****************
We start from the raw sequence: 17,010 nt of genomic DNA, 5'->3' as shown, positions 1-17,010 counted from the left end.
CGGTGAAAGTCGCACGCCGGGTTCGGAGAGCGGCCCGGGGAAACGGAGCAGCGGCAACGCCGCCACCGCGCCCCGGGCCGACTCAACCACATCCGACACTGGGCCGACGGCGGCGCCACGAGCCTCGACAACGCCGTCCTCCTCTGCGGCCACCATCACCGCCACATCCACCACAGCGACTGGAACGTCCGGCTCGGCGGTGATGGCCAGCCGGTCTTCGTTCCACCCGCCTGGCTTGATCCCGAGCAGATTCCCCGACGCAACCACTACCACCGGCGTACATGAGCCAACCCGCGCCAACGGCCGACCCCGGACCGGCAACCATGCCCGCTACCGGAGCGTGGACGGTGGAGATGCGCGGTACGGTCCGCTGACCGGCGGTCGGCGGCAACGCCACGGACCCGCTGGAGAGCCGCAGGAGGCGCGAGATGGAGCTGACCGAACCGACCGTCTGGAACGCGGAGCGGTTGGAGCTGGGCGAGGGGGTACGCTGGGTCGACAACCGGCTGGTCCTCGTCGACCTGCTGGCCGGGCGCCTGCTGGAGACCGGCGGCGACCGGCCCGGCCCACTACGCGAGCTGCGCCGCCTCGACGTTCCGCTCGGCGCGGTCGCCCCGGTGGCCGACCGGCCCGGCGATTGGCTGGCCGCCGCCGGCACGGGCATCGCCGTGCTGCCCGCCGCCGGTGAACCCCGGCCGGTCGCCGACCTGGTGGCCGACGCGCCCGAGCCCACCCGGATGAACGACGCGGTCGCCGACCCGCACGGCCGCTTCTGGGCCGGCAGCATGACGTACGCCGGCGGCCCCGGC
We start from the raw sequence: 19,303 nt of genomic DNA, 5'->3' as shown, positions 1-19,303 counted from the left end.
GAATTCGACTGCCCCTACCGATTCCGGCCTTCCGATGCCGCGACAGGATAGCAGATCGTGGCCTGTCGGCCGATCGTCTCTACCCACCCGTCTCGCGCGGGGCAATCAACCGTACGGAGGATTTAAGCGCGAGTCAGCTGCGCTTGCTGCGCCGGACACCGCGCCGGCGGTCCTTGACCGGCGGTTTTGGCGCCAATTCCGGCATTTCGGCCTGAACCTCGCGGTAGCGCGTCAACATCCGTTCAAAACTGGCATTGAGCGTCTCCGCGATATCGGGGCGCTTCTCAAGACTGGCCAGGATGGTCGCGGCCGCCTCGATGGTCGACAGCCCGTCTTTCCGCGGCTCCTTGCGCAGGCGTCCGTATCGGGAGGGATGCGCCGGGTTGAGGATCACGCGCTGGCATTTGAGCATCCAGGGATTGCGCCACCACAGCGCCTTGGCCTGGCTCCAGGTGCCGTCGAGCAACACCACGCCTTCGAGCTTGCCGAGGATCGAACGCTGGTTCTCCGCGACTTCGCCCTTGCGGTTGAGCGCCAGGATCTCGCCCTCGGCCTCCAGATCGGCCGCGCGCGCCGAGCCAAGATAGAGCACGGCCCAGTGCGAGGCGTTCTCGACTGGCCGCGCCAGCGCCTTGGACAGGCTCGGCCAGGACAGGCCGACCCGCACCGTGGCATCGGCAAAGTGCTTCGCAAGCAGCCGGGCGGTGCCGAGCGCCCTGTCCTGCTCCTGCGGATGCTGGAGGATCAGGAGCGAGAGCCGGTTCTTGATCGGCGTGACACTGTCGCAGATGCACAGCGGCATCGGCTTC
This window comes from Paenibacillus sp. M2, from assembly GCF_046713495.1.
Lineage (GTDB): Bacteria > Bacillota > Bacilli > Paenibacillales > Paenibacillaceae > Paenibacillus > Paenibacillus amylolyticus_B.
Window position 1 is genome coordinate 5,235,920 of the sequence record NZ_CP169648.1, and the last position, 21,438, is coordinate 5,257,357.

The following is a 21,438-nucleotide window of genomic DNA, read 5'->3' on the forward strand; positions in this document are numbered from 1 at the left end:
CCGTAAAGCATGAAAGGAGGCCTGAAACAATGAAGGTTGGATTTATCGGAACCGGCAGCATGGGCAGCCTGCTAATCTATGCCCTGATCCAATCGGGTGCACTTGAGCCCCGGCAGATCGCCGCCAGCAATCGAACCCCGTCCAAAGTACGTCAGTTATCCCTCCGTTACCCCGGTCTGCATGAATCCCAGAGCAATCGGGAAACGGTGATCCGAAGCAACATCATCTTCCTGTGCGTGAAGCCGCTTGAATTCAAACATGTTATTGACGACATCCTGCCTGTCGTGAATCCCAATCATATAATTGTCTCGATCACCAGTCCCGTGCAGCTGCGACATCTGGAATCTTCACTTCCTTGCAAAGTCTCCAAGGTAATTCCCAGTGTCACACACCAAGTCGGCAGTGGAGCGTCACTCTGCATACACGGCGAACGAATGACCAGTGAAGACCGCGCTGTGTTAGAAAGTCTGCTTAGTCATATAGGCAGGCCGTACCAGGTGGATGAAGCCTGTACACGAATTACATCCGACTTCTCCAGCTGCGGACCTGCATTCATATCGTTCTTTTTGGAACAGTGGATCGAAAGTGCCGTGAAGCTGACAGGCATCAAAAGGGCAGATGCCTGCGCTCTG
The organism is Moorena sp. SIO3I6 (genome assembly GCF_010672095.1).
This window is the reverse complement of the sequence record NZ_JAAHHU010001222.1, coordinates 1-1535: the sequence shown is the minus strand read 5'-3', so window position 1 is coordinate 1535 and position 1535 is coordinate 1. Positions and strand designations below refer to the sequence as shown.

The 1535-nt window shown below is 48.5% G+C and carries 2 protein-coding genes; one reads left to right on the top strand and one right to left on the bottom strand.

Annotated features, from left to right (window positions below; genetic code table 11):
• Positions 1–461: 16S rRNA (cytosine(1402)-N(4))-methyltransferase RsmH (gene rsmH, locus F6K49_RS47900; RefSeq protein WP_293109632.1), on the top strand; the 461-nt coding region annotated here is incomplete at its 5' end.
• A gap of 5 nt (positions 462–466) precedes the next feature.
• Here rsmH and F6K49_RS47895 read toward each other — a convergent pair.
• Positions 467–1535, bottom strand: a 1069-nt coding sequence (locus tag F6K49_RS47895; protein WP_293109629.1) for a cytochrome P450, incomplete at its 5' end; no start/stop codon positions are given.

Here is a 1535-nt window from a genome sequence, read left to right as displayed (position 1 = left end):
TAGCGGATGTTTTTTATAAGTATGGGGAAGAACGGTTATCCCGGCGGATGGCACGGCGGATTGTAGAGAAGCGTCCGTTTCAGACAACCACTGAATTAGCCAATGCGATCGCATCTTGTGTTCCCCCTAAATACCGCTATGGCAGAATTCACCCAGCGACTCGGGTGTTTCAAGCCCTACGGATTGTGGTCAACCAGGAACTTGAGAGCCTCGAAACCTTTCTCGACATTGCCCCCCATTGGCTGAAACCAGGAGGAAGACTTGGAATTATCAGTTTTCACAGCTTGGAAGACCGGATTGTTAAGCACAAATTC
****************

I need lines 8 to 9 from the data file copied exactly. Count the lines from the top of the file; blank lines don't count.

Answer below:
The following is a 21,438-nucleotide window of genomic DNA, read 5'->3' on the forward strand; positions in this document are numbered from 1 at the left end:
CCGTAAAGCATGAAAGGAGGCCTGAAACAATGAAGGTTGGATTTATCGGAACCGGCAGCATGGGCAGCCTGCTAATCTATGCCCTGATCCAATCGGGTGCACTTGAGCCCCGGCAGATCGCCGCCAGCAATCGAACCCCGTCCAAAGTACGTCAGTTATCCCTCCGTTACCCCGGTCTGCATGAATCCCAGAGCAATCGGGAAACGGTGATCCGAAGCAACATCATCTTCCTGTGCGTGAAGCCGCTTGAATTCAAACATGTTATTGACGACATCCTGCCTGTCGTGAATCCCAATCATATAATTGTCTCGATCACCAGTCCCGTGCAGCTGCGACATCTGGAATCTTCACTTCCTTGCAAAGTCTCCAAGGTAATTCCCAGTGTCACACACCAAGTCGGCAGTGGAGCGTCACTCTGCATACACGGCGAACGAATGACCAGTGAAGACCGCGCTGTGTTAGAAAGTCTGCTTAGTCATATAGGCAGGCCGTACCAGGTGGATGAAGCCTGTACACGAATTACATCCGACTTCTCCAGCTGCGGACCTGCATTCATATCGTTCTTTTTGGAACAGTGGATCGAAAGTGCCGTGAAGCTGACAGGCATCAAAAGGGCAGATGCCTGCGCTCTG